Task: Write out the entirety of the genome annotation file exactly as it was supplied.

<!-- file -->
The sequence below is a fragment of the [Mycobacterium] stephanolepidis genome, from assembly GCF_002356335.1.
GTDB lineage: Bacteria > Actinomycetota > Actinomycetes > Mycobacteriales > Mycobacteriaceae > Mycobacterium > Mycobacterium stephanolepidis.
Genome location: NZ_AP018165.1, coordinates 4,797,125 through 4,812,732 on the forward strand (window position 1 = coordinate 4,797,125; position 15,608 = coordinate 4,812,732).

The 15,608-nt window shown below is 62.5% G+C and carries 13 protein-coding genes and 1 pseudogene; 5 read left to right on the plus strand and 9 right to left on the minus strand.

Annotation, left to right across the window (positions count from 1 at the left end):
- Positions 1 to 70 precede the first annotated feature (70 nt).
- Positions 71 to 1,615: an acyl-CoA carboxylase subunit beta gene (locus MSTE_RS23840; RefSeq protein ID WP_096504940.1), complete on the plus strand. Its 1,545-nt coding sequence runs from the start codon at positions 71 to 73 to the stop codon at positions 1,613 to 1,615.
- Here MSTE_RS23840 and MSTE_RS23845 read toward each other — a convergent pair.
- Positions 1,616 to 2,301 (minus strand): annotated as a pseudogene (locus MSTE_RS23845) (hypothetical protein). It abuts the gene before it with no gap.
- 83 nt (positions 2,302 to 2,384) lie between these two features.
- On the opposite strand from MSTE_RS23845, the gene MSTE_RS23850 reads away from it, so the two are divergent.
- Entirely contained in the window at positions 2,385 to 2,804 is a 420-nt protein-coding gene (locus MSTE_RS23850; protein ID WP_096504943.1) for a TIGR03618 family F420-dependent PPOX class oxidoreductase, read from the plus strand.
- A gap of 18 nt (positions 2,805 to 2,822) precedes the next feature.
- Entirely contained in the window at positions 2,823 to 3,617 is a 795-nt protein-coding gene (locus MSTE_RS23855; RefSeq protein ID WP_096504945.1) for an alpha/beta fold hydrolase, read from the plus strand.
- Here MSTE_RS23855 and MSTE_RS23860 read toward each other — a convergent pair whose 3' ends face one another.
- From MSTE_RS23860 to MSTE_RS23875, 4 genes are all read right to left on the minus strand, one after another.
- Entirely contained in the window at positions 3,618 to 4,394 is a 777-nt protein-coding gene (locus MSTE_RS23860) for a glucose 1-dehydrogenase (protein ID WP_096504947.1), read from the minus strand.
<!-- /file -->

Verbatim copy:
The sequence below is a fragment of the [Mycobacterium] stephanolepidis genome, from assembly GCF_002356335.1.
GTDB lineage: Bacteria > Actinomycetota > Actinomycetes > Mycobacteriales > Mycobacteriaceae > Mycobacterium > Mycobacterium stephanolepidis.
Genome location: NZ_AP018165.1, coordinates 4,797,125 through 4,812,732 on the forward strand (window position 1 = coordinate 4,797,125; position 15,608 = coordinate 4,812,732).

The 15,608-nt window shown below is 62.5% G+C and carries 13 protein-coding genes and 1 pseudogene; 5 read left to right on the plus strand and 9 right to left on the minus strand.

Annotation, left to right across the window (positions count from 1 at the left end):
- Positions 1 to 70 precede the first annotated feature (70 nt).
- Positions 71 to 1,615: an acyl-CoA carboxylase subunit beta gene (locus MSTE_RS23840; RefSeq protein ID WP_096504940.1), complete on the plus strand. Its 1,545-nt coding sequence runs from the start codon at positions 71 to 73 to the stop codon at positions 1,613 to 1,615.
- Here MSTE_RS23840 and MSTE_RS23845 read toward each other — a convergent pair.
- Positions 1,616 to 2,301 (minus strand): annotated as a pseudogene (locus MSTE_RS23845) (hypothetical protein). It abuts the gene before it with no gap.
- 83 nt (positions 2,302 to 2,384) lie between these two features.
- On the opposite strand from MSTE_RS23845, the gene MSTE_RS23850 reads away from it, so the two are divergent.
- Entirely contained in the window at positions 2,385 to 2,804 is a 420-nt protein-coding gene (locus MSTE_RS23850; protein ID WP_096504943.1) for a TIGR03618 family F420-dependent PPOX class oxidoreductase, read from the plus strand.
- A gap of 18 nt (positions 2,805 to 2,822) precedes the next feature.
- Entirely contained in the window at positions 2,823 to 3,617 is a 795-nt protein-coding gene (locus MSTE_RS23855; RefSeq protein ID WP_096504945.1) for an alpha/beta fold hydrolase, read from the plus strand.
- Here MSTE_RS23855 and MSTE_RS23860 read toward each other — a convergent pair whose 3' ends face one another.
- From MSTE_RS23860 to MSTE_RS23875, 4 genes are all read right to left on the minus strand, one after another.
- Entirely contained in the window at positions 3,618 to 4,394 is a 777-nt protein-coding gene (locus MSTE_RS23860) for a glucose 1-dehydrogenase (protein ID WP_096504947.1), read from the minus strand.